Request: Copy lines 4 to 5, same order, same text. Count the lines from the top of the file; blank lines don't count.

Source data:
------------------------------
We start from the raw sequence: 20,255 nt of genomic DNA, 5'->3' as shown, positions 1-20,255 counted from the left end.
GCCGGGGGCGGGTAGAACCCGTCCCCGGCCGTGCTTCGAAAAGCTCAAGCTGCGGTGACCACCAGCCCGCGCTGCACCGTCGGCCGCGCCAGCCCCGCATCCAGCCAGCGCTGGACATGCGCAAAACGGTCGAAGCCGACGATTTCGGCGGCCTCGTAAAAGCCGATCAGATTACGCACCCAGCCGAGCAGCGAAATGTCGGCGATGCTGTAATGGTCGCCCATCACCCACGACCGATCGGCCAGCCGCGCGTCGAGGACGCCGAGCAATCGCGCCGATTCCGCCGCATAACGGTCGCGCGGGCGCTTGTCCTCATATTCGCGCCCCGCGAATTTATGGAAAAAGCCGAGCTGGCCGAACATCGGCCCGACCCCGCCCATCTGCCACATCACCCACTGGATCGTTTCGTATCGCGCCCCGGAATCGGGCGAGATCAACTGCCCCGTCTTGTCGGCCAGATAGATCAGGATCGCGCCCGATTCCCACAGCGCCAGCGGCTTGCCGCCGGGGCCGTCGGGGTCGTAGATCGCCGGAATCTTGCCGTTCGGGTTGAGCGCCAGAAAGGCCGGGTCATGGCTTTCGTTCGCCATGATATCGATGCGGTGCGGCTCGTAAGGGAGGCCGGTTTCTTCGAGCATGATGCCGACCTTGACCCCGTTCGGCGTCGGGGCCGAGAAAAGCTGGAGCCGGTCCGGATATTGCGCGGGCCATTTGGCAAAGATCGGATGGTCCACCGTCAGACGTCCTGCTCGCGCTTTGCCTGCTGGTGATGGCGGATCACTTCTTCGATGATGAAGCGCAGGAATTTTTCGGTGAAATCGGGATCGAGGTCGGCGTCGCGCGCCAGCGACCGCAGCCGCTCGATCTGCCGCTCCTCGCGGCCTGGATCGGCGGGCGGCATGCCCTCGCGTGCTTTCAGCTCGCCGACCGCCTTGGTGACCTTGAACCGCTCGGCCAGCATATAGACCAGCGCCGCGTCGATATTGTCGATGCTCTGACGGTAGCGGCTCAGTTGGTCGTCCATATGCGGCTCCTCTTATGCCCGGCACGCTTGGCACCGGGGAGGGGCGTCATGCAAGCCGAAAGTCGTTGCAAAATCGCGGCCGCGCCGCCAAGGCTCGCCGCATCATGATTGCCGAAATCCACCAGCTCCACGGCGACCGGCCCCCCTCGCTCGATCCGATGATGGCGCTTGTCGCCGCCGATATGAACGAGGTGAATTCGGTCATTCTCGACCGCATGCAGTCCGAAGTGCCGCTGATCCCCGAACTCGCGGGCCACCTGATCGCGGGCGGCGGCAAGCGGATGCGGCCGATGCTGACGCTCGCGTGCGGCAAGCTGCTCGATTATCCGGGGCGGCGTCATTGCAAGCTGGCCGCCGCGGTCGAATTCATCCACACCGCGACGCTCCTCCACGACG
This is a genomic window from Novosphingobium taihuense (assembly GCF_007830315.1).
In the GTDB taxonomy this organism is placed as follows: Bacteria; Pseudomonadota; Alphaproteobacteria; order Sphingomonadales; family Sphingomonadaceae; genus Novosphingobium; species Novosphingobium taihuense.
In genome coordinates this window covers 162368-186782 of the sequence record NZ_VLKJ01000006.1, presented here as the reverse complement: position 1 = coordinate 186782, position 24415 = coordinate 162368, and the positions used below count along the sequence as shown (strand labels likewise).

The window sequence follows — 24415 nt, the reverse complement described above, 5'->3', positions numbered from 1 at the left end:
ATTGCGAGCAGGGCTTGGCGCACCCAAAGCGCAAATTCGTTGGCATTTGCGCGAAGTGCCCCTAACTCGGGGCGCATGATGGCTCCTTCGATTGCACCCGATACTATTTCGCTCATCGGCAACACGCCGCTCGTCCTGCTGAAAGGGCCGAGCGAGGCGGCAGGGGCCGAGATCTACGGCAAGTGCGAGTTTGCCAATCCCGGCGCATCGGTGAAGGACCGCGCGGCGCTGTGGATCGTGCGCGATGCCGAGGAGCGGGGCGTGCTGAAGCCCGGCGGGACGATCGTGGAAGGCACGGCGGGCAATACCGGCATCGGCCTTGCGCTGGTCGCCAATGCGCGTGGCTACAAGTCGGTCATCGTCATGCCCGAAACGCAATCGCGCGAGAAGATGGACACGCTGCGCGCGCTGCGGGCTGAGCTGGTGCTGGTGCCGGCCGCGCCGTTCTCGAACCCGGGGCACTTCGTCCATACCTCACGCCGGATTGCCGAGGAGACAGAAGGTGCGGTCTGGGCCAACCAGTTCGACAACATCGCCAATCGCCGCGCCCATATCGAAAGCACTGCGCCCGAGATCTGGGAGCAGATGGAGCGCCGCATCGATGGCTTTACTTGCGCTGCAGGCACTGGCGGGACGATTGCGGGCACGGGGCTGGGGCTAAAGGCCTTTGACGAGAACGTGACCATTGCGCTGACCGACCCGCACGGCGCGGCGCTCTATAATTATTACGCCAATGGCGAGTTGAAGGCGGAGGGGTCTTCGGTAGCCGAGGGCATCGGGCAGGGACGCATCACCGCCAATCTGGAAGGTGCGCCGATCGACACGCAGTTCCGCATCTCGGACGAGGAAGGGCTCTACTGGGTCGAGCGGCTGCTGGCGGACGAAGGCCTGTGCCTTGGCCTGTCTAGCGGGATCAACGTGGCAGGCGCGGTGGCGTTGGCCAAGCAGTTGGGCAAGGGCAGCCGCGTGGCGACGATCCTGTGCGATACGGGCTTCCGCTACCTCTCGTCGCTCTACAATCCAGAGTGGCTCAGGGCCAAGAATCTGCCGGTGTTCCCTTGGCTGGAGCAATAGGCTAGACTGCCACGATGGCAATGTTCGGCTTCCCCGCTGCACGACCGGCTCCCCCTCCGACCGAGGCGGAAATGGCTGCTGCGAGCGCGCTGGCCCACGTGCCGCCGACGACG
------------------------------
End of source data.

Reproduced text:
In the GTDB taxonomy this organism is placed as follows: Bacteria; Pseudomonadota; Alphaproteobacteria; order Sphingomonadales; family Sphingomonadaceae; genus Novosphingobium; species Novosphingobium taihuense.
In genome coordinates this window covers 162368-186782 of the sequence record NZ_VLKJ01000006.1, presented here as the reverse complement: position 1 = coordinate 186782, position 24415 = coordinate 162368, and the positions used below count along the sequence as shown (strand labels likewise).